"One of the shortcomings that everyone emphasised is the excessive interference of European Union institutions in the internal policies of member states,” said Krzysztof Szczerski, chief of staff to Polish President Andrzej Duda.
“Everyone also talked together about examples such as the interference of European institutions in the situation in Hungary and Poland," added Szczerski, as cited by Poland’s PAP news agency.
At a meeting in Slovakia on Thursday, Duda held talks with the presidents of Hungary, the Czech Republic and Slovakia, which together with Poland form a regional cooperation platform known as the Visegrad Group (V4).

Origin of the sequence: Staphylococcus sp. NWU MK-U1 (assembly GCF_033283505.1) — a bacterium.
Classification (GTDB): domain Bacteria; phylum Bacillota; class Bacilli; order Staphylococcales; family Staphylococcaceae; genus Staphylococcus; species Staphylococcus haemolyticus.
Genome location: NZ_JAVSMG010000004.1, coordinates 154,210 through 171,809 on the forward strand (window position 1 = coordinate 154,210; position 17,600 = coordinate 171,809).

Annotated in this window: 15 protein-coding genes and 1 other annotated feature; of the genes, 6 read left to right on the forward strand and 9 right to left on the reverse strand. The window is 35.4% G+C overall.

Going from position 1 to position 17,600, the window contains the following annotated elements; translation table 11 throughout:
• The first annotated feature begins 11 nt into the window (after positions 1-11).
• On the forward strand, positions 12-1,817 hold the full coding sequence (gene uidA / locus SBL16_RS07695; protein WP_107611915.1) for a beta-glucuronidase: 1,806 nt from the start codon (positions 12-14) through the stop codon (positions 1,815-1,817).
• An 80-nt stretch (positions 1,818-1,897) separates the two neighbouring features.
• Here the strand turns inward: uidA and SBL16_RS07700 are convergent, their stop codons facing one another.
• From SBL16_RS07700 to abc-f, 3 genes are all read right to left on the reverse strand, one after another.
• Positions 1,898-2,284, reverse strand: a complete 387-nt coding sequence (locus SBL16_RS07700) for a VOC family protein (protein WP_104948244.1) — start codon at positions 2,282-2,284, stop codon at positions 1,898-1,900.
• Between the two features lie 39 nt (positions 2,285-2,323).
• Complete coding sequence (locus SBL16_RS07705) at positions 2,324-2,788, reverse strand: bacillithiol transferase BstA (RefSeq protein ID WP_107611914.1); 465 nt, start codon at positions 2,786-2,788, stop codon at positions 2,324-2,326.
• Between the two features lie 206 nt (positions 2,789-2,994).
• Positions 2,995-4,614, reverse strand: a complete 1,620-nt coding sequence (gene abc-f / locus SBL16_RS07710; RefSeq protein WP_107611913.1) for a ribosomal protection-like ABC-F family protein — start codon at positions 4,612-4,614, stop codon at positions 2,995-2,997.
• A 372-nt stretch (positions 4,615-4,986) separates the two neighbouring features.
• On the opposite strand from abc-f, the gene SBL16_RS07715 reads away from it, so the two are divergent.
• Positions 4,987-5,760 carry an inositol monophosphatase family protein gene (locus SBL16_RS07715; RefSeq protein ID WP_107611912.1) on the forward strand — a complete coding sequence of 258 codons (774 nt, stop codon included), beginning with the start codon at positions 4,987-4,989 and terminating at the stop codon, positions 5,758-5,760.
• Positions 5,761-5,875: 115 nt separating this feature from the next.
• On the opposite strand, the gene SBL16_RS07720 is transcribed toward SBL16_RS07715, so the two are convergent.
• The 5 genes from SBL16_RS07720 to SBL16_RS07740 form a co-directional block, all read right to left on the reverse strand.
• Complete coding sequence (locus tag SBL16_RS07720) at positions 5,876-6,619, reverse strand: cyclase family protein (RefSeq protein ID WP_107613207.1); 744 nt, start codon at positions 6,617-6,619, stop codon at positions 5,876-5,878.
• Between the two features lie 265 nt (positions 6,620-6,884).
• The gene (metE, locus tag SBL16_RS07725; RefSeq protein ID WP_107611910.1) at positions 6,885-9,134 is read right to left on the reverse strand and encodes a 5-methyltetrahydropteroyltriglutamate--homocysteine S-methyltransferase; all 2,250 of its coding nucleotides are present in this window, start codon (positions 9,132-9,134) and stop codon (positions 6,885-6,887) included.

Warsaw and Brussels are locked in a protracted standoff over the rule of law after Poland’s governing conservative Law and Justice (PiS) party introduced a slew of changes to the countrys judiciary.
The European Commission last December took the unprecedented step of triggering the punitive process of the European Union treaty’s Article 7 against Poland.
Law and Justice, which came to power in late 2015, has said that sweeping changes are needed to reform an inefficient and sometimes corrupt judicial system tainted by the communist past, accusing judges of being a self-serving clique often out of touch with the problems of ordinary citizens.